Pat Broaders, “Pat Broaders” • Until this year, Broaders would surely have been at or near the top of any “It’s Really Time He/She Made a Solo Album” list. The Dublin native and now ensconced Chicagoan has long been acclaimed as a first-rate singer of traditional and modern material who doesn’t push or dramatize a song more than is necessary and relies on a clear, steady delivery that can convey drama, humor, tension, sadness, and other salient emotions without excess. He’s also one of the finer bouzouki players around, whether accompanying himself or others – something he’s done in great measure, especially as a member of two trios, bohola and, more recently, Open the Door for Three (with Maine-based spouses Liz Knowles and Kieran O’Hare).
In this case, result easily meets, even exceeds, expectation: The album captures all of Broaders’s talents, including some that have been heretofore overlooked or less in evidence. Its overall feel is quiet, even understated, yet with a strength and purposefulness that takes hold of you. Broaders demonstrates respect and gratitude to singers and musicians who have influenced him over the years – most of all his father, who, like his mother, was from Wexford.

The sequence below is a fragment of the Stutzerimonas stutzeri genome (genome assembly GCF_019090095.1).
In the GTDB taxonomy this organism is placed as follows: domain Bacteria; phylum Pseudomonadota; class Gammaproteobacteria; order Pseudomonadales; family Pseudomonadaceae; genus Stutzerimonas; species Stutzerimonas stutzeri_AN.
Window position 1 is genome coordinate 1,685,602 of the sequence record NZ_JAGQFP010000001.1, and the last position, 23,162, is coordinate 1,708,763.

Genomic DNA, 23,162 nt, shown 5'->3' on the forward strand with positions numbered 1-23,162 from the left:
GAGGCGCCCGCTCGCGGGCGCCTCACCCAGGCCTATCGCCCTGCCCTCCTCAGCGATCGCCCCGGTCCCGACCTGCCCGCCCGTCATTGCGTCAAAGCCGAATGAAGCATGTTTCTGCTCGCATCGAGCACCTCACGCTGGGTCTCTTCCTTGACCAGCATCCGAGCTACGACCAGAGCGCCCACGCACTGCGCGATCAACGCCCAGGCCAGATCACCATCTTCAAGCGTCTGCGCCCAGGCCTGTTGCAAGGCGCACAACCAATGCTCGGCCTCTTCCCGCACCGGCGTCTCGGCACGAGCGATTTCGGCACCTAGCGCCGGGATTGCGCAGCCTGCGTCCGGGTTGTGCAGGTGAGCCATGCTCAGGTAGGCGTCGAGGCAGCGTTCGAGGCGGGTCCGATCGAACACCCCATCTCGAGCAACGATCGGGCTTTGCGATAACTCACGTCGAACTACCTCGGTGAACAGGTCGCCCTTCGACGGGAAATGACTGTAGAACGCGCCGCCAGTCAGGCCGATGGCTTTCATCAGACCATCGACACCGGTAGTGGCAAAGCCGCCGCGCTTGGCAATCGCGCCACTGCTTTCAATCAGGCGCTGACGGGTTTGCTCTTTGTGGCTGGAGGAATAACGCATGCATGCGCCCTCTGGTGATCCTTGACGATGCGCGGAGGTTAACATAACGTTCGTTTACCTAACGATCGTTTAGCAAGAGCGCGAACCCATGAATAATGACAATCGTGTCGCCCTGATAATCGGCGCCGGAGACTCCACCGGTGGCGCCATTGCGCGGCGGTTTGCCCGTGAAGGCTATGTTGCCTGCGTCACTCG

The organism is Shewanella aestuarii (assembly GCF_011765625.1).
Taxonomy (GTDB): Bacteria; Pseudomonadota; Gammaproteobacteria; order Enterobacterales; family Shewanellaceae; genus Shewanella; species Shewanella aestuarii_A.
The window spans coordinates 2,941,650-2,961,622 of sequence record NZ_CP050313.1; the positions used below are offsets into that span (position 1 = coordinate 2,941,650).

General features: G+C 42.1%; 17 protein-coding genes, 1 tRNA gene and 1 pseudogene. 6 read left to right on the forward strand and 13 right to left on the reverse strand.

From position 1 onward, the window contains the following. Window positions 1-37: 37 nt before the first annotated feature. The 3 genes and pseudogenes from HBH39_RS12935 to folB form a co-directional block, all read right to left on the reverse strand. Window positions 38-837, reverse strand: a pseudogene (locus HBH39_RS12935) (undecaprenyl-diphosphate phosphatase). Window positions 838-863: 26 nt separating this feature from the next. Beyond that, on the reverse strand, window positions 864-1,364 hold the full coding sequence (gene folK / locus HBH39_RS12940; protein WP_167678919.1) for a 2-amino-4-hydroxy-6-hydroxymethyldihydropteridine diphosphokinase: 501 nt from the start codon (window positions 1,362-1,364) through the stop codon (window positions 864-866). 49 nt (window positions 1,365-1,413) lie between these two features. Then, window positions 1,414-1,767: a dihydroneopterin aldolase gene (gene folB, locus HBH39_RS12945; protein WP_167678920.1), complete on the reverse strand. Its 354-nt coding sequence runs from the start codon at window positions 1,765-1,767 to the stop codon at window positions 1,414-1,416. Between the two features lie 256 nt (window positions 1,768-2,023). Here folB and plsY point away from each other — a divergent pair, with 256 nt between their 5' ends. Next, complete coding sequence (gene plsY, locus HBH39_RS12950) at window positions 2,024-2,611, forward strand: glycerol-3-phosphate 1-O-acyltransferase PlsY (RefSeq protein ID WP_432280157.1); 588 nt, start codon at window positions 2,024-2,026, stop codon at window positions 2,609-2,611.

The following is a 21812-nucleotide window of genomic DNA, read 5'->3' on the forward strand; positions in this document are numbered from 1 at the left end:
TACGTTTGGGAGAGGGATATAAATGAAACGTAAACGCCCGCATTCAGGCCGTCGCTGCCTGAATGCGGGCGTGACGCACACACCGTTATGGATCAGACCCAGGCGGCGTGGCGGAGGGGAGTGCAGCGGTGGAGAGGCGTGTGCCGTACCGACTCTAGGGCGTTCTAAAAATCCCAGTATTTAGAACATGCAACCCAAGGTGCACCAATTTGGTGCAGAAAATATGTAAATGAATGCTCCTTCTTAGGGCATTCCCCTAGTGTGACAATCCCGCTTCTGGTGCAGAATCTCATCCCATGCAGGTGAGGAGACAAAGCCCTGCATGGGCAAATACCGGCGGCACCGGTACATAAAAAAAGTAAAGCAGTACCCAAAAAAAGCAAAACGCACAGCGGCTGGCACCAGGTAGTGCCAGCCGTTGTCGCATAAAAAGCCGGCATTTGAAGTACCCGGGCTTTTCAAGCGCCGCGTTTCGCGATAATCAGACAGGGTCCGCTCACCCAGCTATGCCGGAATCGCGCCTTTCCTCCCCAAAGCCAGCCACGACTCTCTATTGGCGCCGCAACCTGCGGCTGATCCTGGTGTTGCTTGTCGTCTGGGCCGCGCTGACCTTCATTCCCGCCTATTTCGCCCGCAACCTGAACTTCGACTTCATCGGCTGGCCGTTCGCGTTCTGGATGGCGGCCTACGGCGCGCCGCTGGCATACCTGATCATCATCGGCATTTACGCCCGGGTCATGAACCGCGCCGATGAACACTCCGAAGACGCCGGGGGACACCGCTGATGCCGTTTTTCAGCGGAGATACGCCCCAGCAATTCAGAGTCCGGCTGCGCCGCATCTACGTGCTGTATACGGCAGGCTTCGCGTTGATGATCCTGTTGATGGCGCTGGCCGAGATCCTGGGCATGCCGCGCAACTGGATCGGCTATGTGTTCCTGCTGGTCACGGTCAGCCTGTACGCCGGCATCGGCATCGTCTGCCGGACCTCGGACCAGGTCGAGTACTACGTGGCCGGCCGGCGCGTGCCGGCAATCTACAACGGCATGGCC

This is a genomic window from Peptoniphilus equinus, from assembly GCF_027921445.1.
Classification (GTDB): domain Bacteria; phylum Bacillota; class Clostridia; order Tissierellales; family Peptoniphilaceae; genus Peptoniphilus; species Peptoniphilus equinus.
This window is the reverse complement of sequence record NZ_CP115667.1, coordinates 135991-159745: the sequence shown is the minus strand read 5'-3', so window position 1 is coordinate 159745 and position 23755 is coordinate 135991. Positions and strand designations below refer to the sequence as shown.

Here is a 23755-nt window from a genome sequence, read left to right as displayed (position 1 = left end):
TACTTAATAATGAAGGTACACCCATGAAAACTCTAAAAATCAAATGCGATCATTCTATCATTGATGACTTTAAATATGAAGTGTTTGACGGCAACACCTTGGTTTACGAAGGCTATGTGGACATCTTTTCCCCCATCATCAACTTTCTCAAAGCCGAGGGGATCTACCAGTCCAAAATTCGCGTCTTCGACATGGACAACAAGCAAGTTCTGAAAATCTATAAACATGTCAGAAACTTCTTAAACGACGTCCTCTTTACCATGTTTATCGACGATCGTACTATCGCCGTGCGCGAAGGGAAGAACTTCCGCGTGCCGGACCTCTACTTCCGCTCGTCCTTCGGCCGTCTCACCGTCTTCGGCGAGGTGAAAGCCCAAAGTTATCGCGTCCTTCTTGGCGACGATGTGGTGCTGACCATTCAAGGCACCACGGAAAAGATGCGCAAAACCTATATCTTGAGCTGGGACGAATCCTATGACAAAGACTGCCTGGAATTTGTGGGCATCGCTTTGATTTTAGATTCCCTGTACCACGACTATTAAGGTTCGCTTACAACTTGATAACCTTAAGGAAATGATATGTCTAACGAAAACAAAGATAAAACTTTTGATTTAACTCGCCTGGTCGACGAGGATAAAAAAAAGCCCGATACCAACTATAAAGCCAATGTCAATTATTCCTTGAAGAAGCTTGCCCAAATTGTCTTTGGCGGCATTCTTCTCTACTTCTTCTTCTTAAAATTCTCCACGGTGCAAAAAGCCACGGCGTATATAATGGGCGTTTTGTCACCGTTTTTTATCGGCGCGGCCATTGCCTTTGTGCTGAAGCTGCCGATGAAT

In fact, the first two songs – both learned from his father – put his familial heritage front and center: Patrick Joseph McCall’s “Kelly, the Boy From Killane” and the broadside ballad “The Croppy Boy,” both of which recall the 1798 uprising, one of the seminal events in Wexford history. Broaders is able to unpack the forcefulness of pride, resolve, tragedy, and sorrow in the narrative of both songs without histrionics. In doing so, he points the way to a 21st-century, post-Troubles setting for the Irish rebel song tradition – affirming the historical and cultural importance while de-emphasizing the martial aspect.